Minimum Criteria for an Occurrence: Evidence of recurring presence of wintering individuals (including historical); and potential recurring presence at a given location. Occurrences should be locations where the species is resident for some time during the appropriate season; it is preferable to have observations documenting presence over at least 20 days annually. Be cautious about creating EOs for observations that may represent single events.
Separation Barriers: None.
Separation Distance for Unsuitable Habitat: 5 km
Separation Distance for Suitable Habitat: 5 km
Separation Justification: Separation distance larger than three times the diameter of an average home range for these volant species; based the diameter of larger home ranges of males, e.g. those of Northern Pygmy-Owls: in Washington 170-230 hectares (A. Giese, pers. comm., cited in Holt and Petersen 2000); in Sweden, averaged 231 hectares (Kullberg 1995).
Whiskered Screech-Owls had home ranges about 1550 meters long, along permanent creek (Gehlbach and Gehlbach 2000).

Inferred Minimum Extent of Habitat Use (when actual extent is unknown): .6 km
Inferred Minimum Extent Justification: Conservatively based on a home range of 27 hectares; for example, a breeding male Northern Saw-whet Owl spent most of its active time in a 27-hectare core area (Cannings 1987).
Date: 16Apr2002
Author: Cannings, S.

Use Class: Roost
Minimum Criteria for an Occurrence: Evidence of recurring, nonbreeding, communal roosting at a given location; reliable observation of multiple individuals roosting in a distinct habitat patch in multiple years. To avoid creating EOs for ephemeral situations, there should be evidence of communal roosting over at least two different (though not necessarily consecutive) nonbreeding seasons.
Separation Barriers: None.
Separation Distance for Unsuitable Habitat: 5 km
Separation Distance for Suitable Habitat: 5 km
Separation Justification: Separation distance is arbitrary. Pertinent biologically based separation criteria do not exist.
Date: 25Oct2012
Author: Hammerson, G.
Population/Occurrence Viability
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U.S. Invasive Species Impact Rank (I-Rank) Not yet assessed
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Authors/Contributors
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Element Ecology & Life History Edition Date: 19Apr1996
Element Ecology & Life History Author(s): Hammerson, G.

Zoological data developed by NatureServe and its network of natural heritage programs (see Local Programs) and other contributors and cooperators (see Sources).

References
Help
  • American Ornithologists' Union (AOU). 1983. Check-list of North American Birds, 6th edition. Allen Press, Inc., Lawrence, Kansas. 877 pp.

  • American Ornithologists' Union (AOU). 1998. Check-list of North American birds. Seventh edition. American Ornithologists' Union, Washington, D.C. [as modified by subsequent supplements and corrections published in The Auk]. Also available online: http://www.aou.org/.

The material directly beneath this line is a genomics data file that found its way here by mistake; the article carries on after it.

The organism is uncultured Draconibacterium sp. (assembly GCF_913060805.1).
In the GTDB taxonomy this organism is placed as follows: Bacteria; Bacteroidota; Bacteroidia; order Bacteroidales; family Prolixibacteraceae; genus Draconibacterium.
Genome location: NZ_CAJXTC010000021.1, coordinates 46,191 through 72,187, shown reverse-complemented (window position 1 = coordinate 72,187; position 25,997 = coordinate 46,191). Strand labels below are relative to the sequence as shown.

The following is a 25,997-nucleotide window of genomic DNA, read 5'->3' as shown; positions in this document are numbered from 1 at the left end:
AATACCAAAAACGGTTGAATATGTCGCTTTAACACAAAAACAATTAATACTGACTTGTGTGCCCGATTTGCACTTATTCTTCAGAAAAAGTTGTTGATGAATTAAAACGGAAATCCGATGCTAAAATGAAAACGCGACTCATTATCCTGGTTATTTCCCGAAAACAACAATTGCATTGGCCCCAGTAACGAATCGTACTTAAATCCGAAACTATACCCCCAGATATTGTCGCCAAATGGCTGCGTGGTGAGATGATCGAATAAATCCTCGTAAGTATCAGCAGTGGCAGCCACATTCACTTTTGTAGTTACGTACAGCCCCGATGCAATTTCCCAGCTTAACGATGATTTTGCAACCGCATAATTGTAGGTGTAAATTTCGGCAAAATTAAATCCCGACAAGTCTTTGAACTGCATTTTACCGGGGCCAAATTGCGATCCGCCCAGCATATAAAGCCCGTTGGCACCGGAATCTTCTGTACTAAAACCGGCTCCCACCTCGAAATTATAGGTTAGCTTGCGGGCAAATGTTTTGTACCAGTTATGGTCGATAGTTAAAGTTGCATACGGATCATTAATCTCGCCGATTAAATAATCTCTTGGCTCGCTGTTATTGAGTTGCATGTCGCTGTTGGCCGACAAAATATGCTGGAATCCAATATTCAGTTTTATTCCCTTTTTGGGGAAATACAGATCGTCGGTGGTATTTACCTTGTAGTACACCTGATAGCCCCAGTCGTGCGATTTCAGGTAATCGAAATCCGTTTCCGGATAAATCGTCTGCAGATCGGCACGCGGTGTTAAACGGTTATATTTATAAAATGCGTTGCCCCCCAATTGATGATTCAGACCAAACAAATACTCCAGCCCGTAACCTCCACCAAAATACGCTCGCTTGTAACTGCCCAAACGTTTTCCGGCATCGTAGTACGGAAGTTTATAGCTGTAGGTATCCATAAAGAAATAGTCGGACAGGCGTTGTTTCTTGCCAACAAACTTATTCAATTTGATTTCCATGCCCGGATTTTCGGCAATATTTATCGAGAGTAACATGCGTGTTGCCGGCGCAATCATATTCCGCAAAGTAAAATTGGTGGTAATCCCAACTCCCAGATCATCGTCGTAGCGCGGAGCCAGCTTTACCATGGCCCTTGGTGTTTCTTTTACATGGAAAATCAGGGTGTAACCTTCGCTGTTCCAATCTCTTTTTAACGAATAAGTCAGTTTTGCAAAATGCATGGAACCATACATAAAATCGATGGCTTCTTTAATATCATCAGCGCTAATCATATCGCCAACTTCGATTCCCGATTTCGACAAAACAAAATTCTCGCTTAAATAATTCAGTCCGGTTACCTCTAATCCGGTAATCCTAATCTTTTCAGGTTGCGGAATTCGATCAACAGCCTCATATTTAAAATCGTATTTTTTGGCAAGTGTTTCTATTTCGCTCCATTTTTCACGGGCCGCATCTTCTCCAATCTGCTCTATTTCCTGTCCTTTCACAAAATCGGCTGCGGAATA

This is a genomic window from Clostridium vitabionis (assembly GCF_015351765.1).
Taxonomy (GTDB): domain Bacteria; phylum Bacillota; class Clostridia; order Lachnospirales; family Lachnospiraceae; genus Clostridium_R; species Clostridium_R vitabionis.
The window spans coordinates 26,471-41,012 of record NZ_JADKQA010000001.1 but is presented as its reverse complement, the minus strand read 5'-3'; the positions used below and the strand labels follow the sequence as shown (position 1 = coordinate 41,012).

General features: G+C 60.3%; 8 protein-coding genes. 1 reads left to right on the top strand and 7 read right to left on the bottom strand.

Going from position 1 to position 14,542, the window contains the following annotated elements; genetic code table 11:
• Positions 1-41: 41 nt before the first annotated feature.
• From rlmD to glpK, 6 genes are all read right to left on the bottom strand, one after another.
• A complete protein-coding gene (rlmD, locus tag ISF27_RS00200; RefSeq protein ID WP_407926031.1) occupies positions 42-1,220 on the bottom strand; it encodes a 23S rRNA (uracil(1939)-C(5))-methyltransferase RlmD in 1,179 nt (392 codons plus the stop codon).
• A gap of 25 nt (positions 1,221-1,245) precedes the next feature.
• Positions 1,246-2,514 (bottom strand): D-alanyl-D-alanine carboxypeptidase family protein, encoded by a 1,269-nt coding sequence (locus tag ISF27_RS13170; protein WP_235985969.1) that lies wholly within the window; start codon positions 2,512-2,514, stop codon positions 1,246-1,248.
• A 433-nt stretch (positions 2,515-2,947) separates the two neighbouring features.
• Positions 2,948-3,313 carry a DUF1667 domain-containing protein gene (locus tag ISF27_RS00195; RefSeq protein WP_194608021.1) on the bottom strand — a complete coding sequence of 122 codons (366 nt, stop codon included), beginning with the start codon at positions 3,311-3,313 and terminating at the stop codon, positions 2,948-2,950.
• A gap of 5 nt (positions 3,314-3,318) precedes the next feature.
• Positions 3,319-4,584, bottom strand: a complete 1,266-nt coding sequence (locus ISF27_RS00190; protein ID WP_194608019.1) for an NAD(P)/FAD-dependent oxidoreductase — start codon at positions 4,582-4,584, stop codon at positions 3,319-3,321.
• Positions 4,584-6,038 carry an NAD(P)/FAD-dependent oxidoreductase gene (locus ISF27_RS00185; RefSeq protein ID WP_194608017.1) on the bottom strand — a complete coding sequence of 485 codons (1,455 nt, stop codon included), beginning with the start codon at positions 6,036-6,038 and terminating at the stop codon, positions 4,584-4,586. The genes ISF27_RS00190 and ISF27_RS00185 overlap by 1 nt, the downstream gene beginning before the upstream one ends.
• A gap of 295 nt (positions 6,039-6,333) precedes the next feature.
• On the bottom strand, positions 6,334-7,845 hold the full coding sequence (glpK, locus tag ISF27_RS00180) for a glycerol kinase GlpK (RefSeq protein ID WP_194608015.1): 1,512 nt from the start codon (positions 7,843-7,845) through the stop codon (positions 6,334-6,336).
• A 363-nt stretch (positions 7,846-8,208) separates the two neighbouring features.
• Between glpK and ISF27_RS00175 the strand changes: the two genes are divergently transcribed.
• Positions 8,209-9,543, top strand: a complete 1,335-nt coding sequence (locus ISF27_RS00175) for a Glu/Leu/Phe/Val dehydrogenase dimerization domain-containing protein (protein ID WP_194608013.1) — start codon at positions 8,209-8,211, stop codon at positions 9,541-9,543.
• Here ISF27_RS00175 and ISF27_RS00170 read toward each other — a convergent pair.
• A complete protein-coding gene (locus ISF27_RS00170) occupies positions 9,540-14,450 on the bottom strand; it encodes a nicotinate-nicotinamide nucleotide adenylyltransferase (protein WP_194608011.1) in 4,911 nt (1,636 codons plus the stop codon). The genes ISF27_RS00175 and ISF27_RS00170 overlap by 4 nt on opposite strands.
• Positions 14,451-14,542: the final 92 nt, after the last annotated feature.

• Andrews, R. R. and R. R. Righter. 1992. Colorado Birds. Denver Museum of Natural History, Denver. 442 pp.

  • Aquin, P. 1999. Évaluation de la situation des groupes taxonomiques des oiseaux du Québec. Ministère de l'Environnement et de la Faune. 13 pages.

  • Armstrong, W.H. 1958. Nesting and food habits of the long- eared owl in Michigan. Michigan State Univ. Biol. Series 1 (2).

  • Audubon Society. 1981-1985. Breeding Bird Atlas of New Hampshire. (unpublished).

  • B83COM01NAUS - Added from 2005 data exchange with Alberta, Canada.

  • Bent, A. C. 1938. Life histories of North American birds of prey. Part 2. U.S. Nat. Mus. Bull. 170. 482 pp., 92 pls.

  • BirdLife International. 2004b. Threatened birds of the world 2004. CD ROM. BirdLife International, Cambridge, UK.

  • Bull, E. L., A. L. Wright, and M. G. Henjum. 1989. Nesting and diet of long-eared owls in conifer forests, Oregon. Condor 91:908-912.

  • Cadman, M. D., P. F. J. Eagles, and F. M. Helleiner. 1987. The Atlas of Breeding Birds of Ontario. University of Waterloo Press, Waterloo, Canada. 617pp.

  • Campbell, R.W., N.K. Dawe, I. McTaggart-Cowan, J.M. Cooper, G.W. Kaiser, and M.C.E. McNall. 1990. The Birds of British Columbia Vol. 2: Nonpasserines: Diurnal Birds of Prey through Woodpeckers. Royal British Columbia Museum, Victoria, BC.

  • Cannings, R.J. 1995. Status of the Long-eared Owl in the South Okanagan, British Columbia. B.C. Minist. Environ., Lands and Parks, Wildl. Branch. 24 pp. Bulletin B-78.

  • Cannings, S. 2001. EO Specifications for Long-eared Owl (Asio otus). NatureServe, Unpublished. 1 pp.

  • Clark, R. J., D. G. Smith, and L. H. Kelso. 1978. Working bibliography of owls of the world. National Wildlife Federation, Sci. & Tech. Ser. No. 1. 336 pp.

  • Colorado Bird Observatory. 1996. DRAFT 1996 Status of Colorado Birds. Submitted to Colorado Division of Wildlife. December 31, 1996. 137 p.

  • Craighead, J. J., and F. C. Craighead, Jr. 1956. Hawks, Owls and Wildlife. The Stackpole Company, Harrisburg, Pennsylvania, and the Wildlife Management Institute, Washington, D.C.

  • DICKINSON, MARY B., ED. 1999. FIELD GUIDE TO THE BIRDS OF NORTH AMERICA, 3RD ED. NATIONAL GEOGRAPHIC SOCIETY, WASHINGTON, D.C. 480 PP.

  • Demarchi, M.W. and M.D. Bently. 2005. Best Management Practices for Raptor Conservation during Urban and Rural Land Development in British Columbia. B.C. Minist. of Environ., Victoria, B.C. MoE BMP Series.

  • Desrosiers A., F. Caron et R. Ouellet. 1995. Liste de la faune vertébrée du Québec. Les publications du Québec. 122

  • Dionne C. 1906. Les oiseaux de la province de Québec. Dussault et Proulx.

  • Dorn, Jane L. and R.D. Dorn. 1990. Wyoming Birds. Mountain West Publishing, Cheyenne.

  • Downes, C. M., and B. T. Collins. 1996. The Canadian Breeding Bird Survey, 1966-1994. Canadian Wildlife Service Progress Note. 24 pp.

  • Duffy, K., and P. Kerlinger. 1992. Autumn owl migration at Cape May Point, New Jersey. Wilson Bull. 104:312-320.

  • Eckert, Allan W. 1978. The Owls of North America. Weather-vane Books, New York. 278 pp.

  • Evers, D. C. 1992. A guide to Michigan's endangered wildlife. Univ. Michigan Press, Ann Arbor. viii + 103 pp.

  • Fisher, A.K. 1893. The hawks and owls of the United States in their relation to agriculture. Washington U.S. Dept. of Agriculture Bull. no. 6. 210 pp.

  • Godfrey, W. E. 1986. The birds of Canada. Revised edition. National Museum of Natural Sciences, Ottawa. 596 pp. + plates.

  • Harrison, C. 1978. A Field Guide to the Nests, Eggs and Nestlings of North American Birds. Collins, Cleveland, Ohio.

  • Harrison, H. H. 1979. A field guide to western birds' nests. Houghton Mifflin Company, Boston. 279 pp.